Hyperalgesia and Allodynia: A Closer Look. Symptoms, Mechanisms and Treatment

Merab G. Tsagareli (Editor)
Ivane Beritashvili Institute of Physiology, Tbilisi, Georgia

Series: Pain Management – Research and Technology, Pharmacology – Research, Safety Testing and Regulation
BISAC: MED093000

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Pain and itch are associated with a wide range of injuries and diseases. Some conditions may have pain and associated symptoms arising from a discrete cause, such as postoperative and neuropathic pains or headaches. Chronic itch or pruritus is a frequent symptom in the general population and in many skin and systemic diseases. Millions of people on the planet suffer from acute or chronic pain and itch every year, and the effects of pain and itch exact a tremendous cost on most countries concerning health care costs, rehabilitation and lost worker productivity, as well as the emotional and financial burden it places on patients and their families. Therefore, the synthesis and development of a new generation of analgesic drugs with lesser side effects are very important for society.

This book provides an original account of behavioral, cellular and molecular aspects with important ramifications for the study of hyperalgesia and allodynia in pain and itch. It concentrates on the role of transient receptor potential (TRP) channels functioning in pain and itch states. It explains how TRP channels work in terms of specified somato-sensory mechanisms and systems. This book shows that TRP channels are promising targets for the development of a new group of analgesic drugs at the periphery and central levels and opportunities for therapeutic intervention.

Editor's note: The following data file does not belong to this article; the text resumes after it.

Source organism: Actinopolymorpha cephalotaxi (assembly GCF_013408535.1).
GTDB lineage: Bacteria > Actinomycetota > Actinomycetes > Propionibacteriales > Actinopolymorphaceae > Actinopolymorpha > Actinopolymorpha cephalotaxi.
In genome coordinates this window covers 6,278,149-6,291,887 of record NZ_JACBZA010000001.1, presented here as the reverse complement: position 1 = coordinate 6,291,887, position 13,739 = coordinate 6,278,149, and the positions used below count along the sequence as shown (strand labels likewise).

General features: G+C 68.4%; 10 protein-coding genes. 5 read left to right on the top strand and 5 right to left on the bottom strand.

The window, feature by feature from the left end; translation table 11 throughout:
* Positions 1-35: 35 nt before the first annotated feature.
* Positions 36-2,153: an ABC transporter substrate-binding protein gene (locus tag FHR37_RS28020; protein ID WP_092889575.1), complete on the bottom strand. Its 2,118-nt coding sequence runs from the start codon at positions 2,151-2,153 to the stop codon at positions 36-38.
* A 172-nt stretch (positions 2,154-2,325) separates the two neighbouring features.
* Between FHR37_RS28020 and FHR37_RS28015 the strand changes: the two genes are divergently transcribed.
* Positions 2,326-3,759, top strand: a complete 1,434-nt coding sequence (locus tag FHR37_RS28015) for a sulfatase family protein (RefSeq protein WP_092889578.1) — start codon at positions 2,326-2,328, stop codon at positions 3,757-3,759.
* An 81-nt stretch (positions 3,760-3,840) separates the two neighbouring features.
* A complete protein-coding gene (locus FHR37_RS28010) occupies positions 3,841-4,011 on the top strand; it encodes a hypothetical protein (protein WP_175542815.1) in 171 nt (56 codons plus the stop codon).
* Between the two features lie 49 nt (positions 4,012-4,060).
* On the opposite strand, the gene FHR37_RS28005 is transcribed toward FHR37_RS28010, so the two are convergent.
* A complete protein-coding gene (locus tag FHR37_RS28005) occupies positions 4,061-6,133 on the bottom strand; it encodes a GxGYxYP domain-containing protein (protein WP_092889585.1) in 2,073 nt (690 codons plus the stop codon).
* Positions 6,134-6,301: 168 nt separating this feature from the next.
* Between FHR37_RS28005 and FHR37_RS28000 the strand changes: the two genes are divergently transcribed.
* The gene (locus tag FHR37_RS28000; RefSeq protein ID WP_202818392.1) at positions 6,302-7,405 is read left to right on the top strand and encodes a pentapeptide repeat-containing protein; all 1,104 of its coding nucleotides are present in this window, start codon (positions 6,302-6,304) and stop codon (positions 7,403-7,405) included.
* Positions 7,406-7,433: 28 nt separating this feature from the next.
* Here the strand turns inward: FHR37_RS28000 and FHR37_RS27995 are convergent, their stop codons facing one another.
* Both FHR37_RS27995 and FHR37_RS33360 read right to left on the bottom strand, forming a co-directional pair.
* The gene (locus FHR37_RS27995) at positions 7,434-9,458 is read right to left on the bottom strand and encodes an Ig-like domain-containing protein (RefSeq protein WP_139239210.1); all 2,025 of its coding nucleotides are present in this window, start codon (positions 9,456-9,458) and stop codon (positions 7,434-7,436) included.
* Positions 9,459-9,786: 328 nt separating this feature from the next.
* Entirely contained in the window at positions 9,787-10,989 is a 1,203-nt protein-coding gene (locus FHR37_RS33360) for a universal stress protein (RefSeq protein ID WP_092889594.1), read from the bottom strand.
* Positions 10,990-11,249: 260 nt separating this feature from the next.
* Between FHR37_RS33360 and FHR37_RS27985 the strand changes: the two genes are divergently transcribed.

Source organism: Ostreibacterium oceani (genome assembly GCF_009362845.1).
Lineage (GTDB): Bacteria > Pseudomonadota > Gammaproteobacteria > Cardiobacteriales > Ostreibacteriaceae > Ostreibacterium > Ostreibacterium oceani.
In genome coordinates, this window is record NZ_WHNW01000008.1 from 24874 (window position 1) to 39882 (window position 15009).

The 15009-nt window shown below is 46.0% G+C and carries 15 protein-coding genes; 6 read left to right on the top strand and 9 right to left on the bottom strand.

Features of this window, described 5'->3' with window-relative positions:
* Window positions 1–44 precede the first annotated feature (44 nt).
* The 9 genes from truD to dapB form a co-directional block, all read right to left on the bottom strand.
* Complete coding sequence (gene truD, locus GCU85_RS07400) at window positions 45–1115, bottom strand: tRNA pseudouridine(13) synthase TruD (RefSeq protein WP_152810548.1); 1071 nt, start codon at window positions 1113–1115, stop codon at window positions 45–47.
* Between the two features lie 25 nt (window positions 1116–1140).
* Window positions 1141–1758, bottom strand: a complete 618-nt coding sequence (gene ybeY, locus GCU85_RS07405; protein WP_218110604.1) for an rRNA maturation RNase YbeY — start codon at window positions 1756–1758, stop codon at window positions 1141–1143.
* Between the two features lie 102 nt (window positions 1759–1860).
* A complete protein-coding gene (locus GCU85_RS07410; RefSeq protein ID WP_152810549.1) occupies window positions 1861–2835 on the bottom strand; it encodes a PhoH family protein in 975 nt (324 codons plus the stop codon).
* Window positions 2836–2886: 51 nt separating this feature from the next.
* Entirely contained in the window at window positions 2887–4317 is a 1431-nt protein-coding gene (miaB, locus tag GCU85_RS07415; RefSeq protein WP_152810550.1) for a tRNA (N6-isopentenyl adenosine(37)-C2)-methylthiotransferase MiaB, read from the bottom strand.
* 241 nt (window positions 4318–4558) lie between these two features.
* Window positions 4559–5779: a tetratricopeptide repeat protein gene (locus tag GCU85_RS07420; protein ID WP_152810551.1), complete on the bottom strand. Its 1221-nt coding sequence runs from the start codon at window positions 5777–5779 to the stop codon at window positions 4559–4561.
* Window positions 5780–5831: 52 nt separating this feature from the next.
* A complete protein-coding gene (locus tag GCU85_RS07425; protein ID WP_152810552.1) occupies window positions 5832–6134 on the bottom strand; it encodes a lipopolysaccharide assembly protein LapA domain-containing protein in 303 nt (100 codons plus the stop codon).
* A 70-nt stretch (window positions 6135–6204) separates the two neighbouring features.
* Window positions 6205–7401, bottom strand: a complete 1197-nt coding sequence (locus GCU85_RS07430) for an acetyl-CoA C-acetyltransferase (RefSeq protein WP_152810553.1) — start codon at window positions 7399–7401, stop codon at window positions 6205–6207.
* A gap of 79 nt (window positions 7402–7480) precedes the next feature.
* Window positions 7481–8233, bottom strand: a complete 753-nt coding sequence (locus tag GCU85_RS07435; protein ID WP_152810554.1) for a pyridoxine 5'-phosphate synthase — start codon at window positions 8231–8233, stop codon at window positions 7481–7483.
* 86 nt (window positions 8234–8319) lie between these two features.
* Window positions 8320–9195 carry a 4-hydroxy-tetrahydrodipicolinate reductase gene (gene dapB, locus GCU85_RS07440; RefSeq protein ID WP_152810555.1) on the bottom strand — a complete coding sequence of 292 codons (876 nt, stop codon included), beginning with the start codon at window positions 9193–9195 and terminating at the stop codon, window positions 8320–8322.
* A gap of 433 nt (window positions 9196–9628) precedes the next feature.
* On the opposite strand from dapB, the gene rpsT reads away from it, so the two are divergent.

Preface

Chapter 1. Allodynia and Hyperalgesia in Pain Sensation: Prefatory Chapter
(Merab G. Tsagareli, Beritashvili Center for Experimental Biomedicine, Tbilisi, Georgia)

Chapter 2. Alloknesis and Hyperknesis: Sensitization for Itch
(Kristen M. Sanders and Tasuku Akiyama, Department of Dermatology and Cutaneous Surgery, Miami Itch Center, University of Miami Miller School of Medicine, Miami, FL, US, and others)

Chapter 3. Assessment of Allodynia, Hyperalgesia and the Parallel Itch-Associated Phenomena Alloknesis and Hyperknesis in Human Skin
(Hjalte Holm Andersen and Silvia Lo Vecchio, Laboratory of Experimental Cutaneous Pain and Itch Research, Department of Health Science and Technology, Faculty of Medicine, Aalborg University, Aalborg, Denmark)

Chapter 4. Gut Hypersensitivity: A Complex Network of Voltage-Gated Na+ Channels
(Julio Alvarez-Collazo and Karel Talavera, Laboratory of Ion Channel Research, Department of Cellular and Molecular Medicine, KU Leuven; VIB Center for Brain & Disease Research, Leuven, Belgium)

Chapter 5. Modeling Nociceptors
(Sergiy M. Korogod, O. O. Bogomoletz Institute of Physiology, National Academy of Sciences of Ukraine, Kyiv, Ukraine)

Chapter 6. DNA Methyltransferases as a Target for Chronic Pain Treatment
(Elene Abzianidze, Eka Kvaratskhelia, Maia Zarandia, Ketevan Dzagoevi, Tinatin Tkemaladze, Gulnaz Gurtskaia, Nana Tsiklauri and Merab G. Tsagareli, Department of Molecular and Medical Genetics, State Medical University of Tbilisi, Georgia, and others)

Chapter 7. Agonist-Evoked Hyperalgesia and Allodynia: The Role of Transient Receptor Potential Channels in Pain and Itch
(Ivliane Nozadze, Gulnaz Gurtskaia, Nana Tsiklauri and Merab G. Tsagareli, Beritashvili Center for Experimental Biomedicine, Tbilisi, Georgia)

Index

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